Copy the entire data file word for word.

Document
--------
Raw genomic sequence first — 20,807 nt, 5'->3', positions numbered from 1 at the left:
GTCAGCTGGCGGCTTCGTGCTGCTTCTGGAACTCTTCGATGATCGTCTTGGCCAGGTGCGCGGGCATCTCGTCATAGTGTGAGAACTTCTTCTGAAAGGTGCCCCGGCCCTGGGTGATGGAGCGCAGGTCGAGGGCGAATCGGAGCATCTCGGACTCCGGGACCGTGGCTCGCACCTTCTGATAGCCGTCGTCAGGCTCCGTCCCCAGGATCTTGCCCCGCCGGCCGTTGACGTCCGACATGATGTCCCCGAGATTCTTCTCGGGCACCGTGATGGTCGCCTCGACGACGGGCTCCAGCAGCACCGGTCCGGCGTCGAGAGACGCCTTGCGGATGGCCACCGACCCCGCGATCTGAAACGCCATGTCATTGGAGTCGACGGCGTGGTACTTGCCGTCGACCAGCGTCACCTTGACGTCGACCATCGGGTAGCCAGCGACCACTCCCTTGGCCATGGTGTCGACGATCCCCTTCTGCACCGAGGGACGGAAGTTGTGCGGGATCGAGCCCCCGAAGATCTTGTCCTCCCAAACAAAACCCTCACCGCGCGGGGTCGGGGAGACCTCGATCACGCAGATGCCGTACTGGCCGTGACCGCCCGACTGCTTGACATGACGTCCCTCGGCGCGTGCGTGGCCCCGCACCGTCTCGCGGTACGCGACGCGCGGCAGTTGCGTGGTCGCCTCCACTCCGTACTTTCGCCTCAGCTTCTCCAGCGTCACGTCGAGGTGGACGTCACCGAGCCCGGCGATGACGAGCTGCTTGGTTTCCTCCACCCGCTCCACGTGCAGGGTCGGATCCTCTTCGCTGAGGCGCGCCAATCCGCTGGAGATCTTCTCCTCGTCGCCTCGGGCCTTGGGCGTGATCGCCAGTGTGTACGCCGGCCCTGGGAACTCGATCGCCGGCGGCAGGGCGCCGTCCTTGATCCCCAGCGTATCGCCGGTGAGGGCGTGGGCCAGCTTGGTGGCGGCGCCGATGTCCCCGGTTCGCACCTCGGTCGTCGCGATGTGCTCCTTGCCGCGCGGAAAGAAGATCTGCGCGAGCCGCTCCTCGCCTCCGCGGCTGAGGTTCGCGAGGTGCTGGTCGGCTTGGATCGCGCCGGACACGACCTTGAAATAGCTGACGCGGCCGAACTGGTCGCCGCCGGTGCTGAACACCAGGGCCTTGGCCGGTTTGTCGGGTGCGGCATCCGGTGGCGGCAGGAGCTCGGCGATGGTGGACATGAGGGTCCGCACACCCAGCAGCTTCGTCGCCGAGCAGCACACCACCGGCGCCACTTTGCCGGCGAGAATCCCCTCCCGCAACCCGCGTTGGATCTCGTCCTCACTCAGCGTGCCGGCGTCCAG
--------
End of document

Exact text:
Raw genomic sequence first — 20,807 nt, 5'->3', positions numbered from 1 at the left:
GTCAGCTGGCGGCTTCGTGCTGCTTCTGGAACTCTTCGATGATCGTCTTGGCCAGGTGCGCGGGCATCTCGTCATAGTGTGAGAACTTCTTCTGAAAGGTGCCCCGGCCCTGGGTGATGGAGCGCAGGTCGAGGGCGAATCGGAGCATCTCGGACTCCGGGACCGTGGCTCGCACCTTCTGATAGCCGTCGTCAGGCTCCGTCCCCAGGATCTTGCCCCGCCGGCCGTTGACGTCCGACATGATGTCCCCGAGATTCTTCTCGGGCACCGTGATGGTCGCCTCGACGACGGGCTCCAGCAGCACCGGTCCGGCGTCGAGAGACGCCTTGCGGATGGCCACCGACCCCGCGATCTGAAACGCCATGTCATTGGAGTCGACGGCGTGGTACTTGCCGTCGACCAGCGTCACCTTGACGTCGACCATCGGGTAGCCAGCGACCACTCCCTTGGCCATGGTGTCGACGATCCCCTTCTGCACCGAGGGACGGAAGTTGTGCGGGATCGAGCCCCCGAAGATCTTGTCCTCCCAAACAAAACCCTCACCGCGCGGGGTCGGGGAGACCTCGATCACGCAGATGCCGTACTGGCCGTGACCGCCCGACTGCTTGACATGACGTCCCTCGGCGCGTGCGTGGCCCCGCACCGTCTCGCGGTACGCGACGCGCGGCAGTTGCGTGGTCGCCTCCACTCCGTACTTTCGCCTCAGCTTCTCCAGCGTCACGTCGAGGTGGACGTCACCGAGCCCGGCGATGACGAGCTGCTTGGTTTCCTCCACCCGCTCCACGTGCAGGGTCGGATCCTCTTCGCTGAGGCGCGCCAATCCGCTGGAGATCTTCTCCTCGTCGCCTCGGGCCTTGGGCGTGATCGCCAGTGTGTACGCCGGCCCTGGGAACTCGATCGCCGGCGGCAGGGCGCCGTCCTTGATCCCCAGCGTATCGCCGGTGAGGGCGTGGGCCAGCTTGGTGGCGGCGCCGATGTCCCCGGTTCGCACCTCGGTCGTCGCGATGTGCTCCTTGCCGCGCGGAAAGAAGATCTGCGCGAGCCGCTCCTCGCCTCCGCGGCTGAGGTTCGCGAGGTGCTGGTCGGCTTGGATCGCGCCGGACACGACCTTGAAATAGCTGACGCGGCCGAACTGGTCGCCGCCGGTGCTGAACACCAGGGCCTTGGCCGGTTTGTCGGGTGCGGCATCCGGTGGCGGCAGGAGCTCGGCGATGGTGGACATGAGGGTCCGCACACCCAGCAGCTTCGTCGCCGAGCAGCACACCACCGGCGCCACTTTGCCGGCGAGAATCCCCTCCCGCAACCCGCGTTGGATCTCGTCCTCACTCAGCGTGCCGGCGTCCAG